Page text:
The FCC should refine its proposal for new set-top box rules by beefing up privacy protections for consumers, according to Sen. Patrick Leahy.
Facebook, Google and other Web companies that use facial recognition technology to identify people could get a big boost in ongoing privacy battles, if an Illinois senator succeeds in revising the state's privacy law.
The U.S. Chamber of Commerce weighed in today against the Federal Communications Commission's proposal that broadband providers obtain consumers' opt-in consent before using data about their Web-surfing activity for ad purposes.
The Federal Trade Commission plans to scrutinize online privacy notifications, the agency announced this week.
Yelp, Etsy, Mozilla, Medium and Vimeo are among dozens of online companies calling for new rules that could limit Internet service providers from exempting material from consumers' monthly data caps.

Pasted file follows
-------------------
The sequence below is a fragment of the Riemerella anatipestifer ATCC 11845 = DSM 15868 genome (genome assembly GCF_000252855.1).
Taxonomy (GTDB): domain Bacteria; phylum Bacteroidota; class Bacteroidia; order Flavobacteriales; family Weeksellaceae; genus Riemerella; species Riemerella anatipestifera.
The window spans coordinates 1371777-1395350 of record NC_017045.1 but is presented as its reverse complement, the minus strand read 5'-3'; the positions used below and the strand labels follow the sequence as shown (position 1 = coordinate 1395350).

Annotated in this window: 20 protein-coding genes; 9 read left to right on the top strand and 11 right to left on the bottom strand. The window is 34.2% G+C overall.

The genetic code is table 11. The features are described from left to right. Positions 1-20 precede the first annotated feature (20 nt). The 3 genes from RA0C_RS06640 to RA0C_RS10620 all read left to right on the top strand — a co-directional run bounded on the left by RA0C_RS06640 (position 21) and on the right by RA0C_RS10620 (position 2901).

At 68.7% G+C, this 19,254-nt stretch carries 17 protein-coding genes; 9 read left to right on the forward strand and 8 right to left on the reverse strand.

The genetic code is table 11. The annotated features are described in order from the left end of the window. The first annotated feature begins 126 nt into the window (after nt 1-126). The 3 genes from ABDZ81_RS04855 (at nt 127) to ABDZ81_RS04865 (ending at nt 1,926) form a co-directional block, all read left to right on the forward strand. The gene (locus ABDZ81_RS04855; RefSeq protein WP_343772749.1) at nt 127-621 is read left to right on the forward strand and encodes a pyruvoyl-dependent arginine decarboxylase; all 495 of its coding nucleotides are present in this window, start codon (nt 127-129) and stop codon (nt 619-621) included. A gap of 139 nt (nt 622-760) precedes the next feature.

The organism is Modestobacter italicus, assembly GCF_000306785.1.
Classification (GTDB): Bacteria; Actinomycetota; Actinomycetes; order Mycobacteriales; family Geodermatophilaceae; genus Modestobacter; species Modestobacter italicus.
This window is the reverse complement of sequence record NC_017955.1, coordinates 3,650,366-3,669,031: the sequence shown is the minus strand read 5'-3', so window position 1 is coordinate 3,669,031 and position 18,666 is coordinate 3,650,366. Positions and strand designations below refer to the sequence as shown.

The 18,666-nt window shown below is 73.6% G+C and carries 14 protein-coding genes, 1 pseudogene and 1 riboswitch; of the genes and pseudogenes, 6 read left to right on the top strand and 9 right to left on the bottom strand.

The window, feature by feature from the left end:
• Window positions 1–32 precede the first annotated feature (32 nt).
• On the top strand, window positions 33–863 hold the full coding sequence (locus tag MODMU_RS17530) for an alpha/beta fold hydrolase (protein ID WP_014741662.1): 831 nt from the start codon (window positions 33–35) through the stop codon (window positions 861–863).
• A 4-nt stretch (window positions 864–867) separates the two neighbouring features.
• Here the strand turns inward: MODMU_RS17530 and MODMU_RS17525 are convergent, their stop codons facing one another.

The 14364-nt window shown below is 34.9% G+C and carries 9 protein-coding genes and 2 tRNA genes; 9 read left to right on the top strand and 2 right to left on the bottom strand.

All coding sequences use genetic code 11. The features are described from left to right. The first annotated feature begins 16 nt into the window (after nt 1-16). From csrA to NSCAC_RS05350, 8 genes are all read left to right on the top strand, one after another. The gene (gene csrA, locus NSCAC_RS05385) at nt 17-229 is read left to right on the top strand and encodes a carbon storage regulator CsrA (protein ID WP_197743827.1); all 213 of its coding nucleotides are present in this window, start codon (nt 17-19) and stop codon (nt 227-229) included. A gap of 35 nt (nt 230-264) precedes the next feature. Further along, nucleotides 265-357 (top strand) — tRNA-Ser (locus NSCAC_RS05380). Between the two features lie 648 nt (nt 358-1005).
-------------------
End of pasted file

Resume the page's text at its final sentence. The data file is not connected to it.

A "seriously flawed" proposal to unlock set-top boxes would "undermine responsible and relevant advertising on broadcast and cable media," the ANA says.
Google has appealed a $112,000 fine for failing to censor search results worldwide.
"This is the kind of subject that is complicated and would benefit from a longer rulemaking," FCC Commissioner Jessica Rosenworcel says.
Spokeo may have to face a privacy lawsuit for allegedly displaying incorrect information about consumers, but only if they can show the errors caused a "concrete" injury.
Concerns about privacy and security are discouraging people from posting to social networks, expressing controversial opinions, conducting online banking and shopping from online retailers.